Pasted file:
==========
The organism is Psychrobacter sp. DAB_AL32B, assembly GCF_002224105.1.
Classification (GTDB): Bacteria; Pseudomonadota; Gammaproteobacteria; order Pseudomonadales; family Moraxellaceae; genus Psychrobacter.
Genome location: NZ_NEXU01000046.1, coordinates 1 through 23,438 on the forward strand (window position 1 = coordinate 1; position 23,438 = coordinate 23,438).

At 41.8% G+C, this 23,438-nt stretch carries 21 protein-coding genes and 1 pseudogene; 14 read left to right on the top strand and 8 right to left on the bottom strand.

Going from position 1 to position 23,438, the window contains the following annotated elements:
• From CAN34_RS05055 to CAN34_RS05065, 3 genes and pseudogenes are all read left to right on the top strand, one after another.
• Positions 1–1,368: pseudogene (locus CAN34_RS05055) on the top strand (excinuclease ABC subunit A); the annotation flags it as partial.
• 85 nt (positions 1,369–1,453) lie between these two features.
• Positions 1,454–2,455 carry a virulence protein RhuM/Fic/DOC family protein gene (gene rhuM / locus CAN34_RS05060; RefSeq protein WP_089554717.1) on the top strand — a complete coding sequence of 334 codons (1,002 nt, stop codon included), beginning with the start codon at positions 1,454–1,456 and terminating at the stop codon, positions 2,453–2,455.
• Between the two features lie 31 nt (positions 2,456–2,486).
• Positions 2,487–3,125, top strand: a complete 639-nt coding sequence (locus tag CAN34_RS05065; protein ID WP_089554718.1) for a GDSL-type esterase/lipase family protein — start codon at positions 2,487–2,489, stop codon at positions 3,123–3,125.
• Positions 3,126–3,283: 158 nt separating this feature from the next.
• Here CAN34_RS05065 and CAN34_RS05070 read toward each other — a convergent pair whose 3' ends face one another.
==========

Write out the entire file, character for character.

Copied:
The organism is Psychrobacter sp. DAB_AL32B, assembly GCF_002224105.1.
Classification (GTDB): Bacteria; Pseudomonadota; Gammaproteobacteria; order Pseudomonadales; family Moraxellaceae; genus Psychrobacter.
Genome location: NZ_NEXU01000046.1, coordinates 1 through 23,438 on the forward strand (window position 1 = coordinate 1; position 23,438 = coordinate 23,438).

At 41.8% G+C, this 23,438-nt stretch carries 21 protein-coding genes and 1 pseudogene; 14 read left to right on the top strand and 8 right to left on the bottom strand.

Going from position 1 to position 23,438, the window contains the following annotated elements:
• From CAN34_RS05055 to CAN34_RS05065, 3 genes and pseudogenes are all read left to right on the top strand, one after another.
• Positions 1–1,368: pseudogene (locus CAN34_RS05055) on the top strand (excinuclease ABC subunit A); the annotation flags it as partial.
• 85 nt (positions 1,369–1,453) lie between these two features.
• Positions 1,454–2,455 carry a virulence protein RhuM/Fic/DOC family protein gene (gene rhuM / locus CAN34_RS05060; RefSeq protein WP_089554717.1) on the top strand — a complete coding sequence of 334 codons (1,002 nt, stop codon included), beginning with the start codon at positions 1,454–1,456 and terminating at the stop codon, positions 2,453–2,455.
• Between the two features lie 31 nt (positions 2,456–2,486).
• Positions 2,487–3,125, top strand: a complete 639-nt coding sequence (locus tag CAN34_RS05065; protein ID WP_089554718.1) for a GDSL-type esterase/lipase family protein — start codon at positions 2,487–2,489, stop codon at positions 3,123–3,125.
• Positions 3,126–3,283: 158 nt separating this feature from the next.
• Here CAN34_RS05065 and CAN34_RS05070 read toward each other — a convergent pair whose 3' ends face one another.